The two DiggBoss scripts made use of the API to check if your Digg friends were digging your submissions by making API queries to the digg server. The script would display the result such as 10 / 15 against the friend’s user name. The would mean the friend had dugg 10 of your last 15 submissions. A very useful feature and a feature one would think would interest Digg. They have a much more basic feature that is extremely cumbersome and time consuming to use. There was also a feature that allegedly reduced shout spam. The feature was called “Shout To Friends Not Dugg”. This feature allowed a user to shout only to friends who had not previously dugg a story. There is certainly an argument that this did not reduce shout spam at all. A person may not have dugg a story because he/she did not want to. When that person got a re-shout it would be considered spam. The script worked by sending a query to the Digg API server to find out friends who had already dugg and select the friends that had not this way reducing multiple shouts.
It was not possible for Digg to determine who was using the “who dugg” or shout management feature. The script made calls to the free Google server where the application was installed and from the Google server to Digg API server. The user computer with the script made the call to free Google server from Google server to Digg API sever and then back. The user was was never exposed to Digg server. The Digg APIs do not require any authentication i.e. passwords to operate. If David’s script had stayed under the radar, he may never have been discovered. All Digg API data is open creative commons free for everyone. It did not incorporate any of the “Easy-Digg” buttons or bypasses used in the scripts that allegedly resulted in his ban from Digg as well as over 100 other “power diggers”.
In March 2008 David did update the “Digg Friends Easy” script. He was then warned by Digg that such scripts were prohibited. He was asked to remove the script immediately. He was asked not to promote the script. He immediately removed it from the server. What was left was the “who dugg” application and the shout management application. The “Digg Friend Easy” scripts themselves were not developed by David and are widely available on the web. The most popular one can be found at http://userscripts.org/scripts/show/12708. This script that adds “Diggit” or “Digg This” button on pages where Digg has not provided for them. This script has been on the internet as open source code since Oct 2, 2007.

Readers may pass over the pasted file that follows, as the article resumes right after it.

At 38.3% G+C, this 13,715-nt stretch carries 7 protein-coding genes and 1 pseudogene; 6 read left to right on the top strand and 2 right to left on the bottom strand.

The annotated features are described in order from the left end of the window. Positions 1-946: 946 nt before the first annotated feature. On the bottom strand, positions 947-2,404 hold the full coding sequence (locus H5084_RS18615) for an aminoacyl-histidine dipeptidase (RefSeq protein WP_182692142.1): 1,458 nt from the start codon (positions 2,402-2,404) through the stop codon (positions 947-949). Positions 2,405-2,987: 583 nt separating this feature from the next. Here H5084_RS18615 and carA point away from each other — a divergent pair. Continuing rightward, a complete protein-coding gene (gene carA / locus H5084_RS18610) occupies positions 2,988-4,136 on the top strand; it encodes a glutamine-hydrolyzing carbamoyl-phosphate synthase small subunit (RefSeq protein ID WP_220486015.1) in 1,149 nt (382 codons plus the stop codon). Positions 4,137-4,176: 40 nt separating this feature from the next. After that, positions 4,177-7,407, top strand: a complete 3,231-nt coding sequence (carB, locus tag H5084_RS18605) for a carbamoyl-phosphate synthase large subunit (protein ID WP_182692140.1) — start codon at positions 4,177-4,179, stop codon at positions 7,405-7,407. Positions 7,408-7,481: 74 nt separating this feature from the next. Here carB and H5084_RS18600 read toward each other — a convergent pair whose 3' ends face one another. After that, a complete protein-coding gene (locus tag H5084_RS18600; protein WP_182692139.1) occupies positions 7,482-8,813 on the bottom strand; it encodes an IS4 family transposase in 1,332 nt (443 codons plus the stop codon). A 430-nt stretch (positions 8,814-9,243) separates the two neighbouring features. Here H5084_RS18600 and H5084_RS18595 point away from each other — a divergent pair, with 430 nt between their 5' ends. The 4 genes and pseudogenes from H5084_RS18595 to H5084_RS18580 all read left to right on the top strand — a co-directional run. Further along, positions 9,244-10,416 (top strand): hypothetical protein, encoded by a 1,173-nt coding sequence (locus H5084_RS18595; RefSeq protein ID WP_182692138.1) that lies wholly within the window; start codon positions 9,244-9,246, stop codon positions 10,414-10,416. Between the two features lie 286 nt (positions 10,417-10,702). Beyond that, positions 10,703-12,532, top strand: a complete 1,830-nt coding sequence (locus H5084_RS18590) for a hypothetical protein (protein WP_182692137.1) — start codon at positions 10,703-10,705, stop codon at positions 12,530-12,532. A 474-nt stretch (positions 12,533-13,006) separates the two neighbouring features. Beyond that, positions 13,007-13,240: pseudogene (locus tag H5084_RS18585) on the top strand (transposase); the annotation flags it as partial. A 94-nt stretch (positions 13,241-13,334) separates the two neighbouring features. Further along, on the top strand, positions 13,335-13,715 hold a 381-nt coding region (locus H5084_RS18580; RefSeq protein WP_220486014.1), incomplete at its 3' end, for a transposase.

In the end it appears getting rid of David was more about protecting the Digg business model and less about evil “Darth Vadar” scripts. The “Who Dugg” and shout management scripts did not even access the Digg primary servers. In addition Digg has recently released its own Firefox add-on touted by Kevin Rose on the Digg Blog. The Diggboss script was a much better developed and more popular form of competition. Maybe they were in no mood for dealing with someone who had developed a better product showing up their developers. This seems strange since the the license agreement gave them ownership of the Diggboss program. The API license contains the following language:
“Digg shall own all right, title and interest relating to any and all inventions, works of authorship, designs, know-how, ideas and information made or conceived or reduced to practice, in while or in part, using the APIs. Licensee hereby agrees to make all assignments necessary to accomplish the foregoing ownership.”
Digg may have taken a lesson from the MySpace bot market and feared that David would market the program to his own benefit. Once the script was out in the open, it could be refined, improved upon and mutate into a Godzilla like creature devouring Digg profits with each digg. The problem there is that is that the program needs their API server to function. You would think Digg could simply shut down the API server to anyone trying to attempt the same thing?
In the end petty turf internal politics and turf wars won out over a better Digg experience. Better to boot David for whatever reason or no reason at all. They can take his development for later use as their own when he is long forgtten. Even if it was simply a knee-jerk reaction to the use of the clearly illegal scripts it shows once again that the Digg model is becoming less and less about user experience or community satisfication. It is all about bucks. That is assuming Digg can ever be monetized to the extent anyone wants to give them bucks. Google sure didnt.
WHY ARE COMMENTS CLOSED?
Comments are closed because all anybody seems to want to talk about is how I write about Digg because I am a Bitter Banned Digger or about the two”Easy-Digg” Scripts that got people banned. This blog is about neither. It is about two Diggboss API add-ons that have nothing to do with those two scripts. It is about whether they should be allowed as user-enhancement add-ons. If nobody wants to talk about that there is no point in opening comments. If anyone does want to talk about that please email me and I wll post your comments.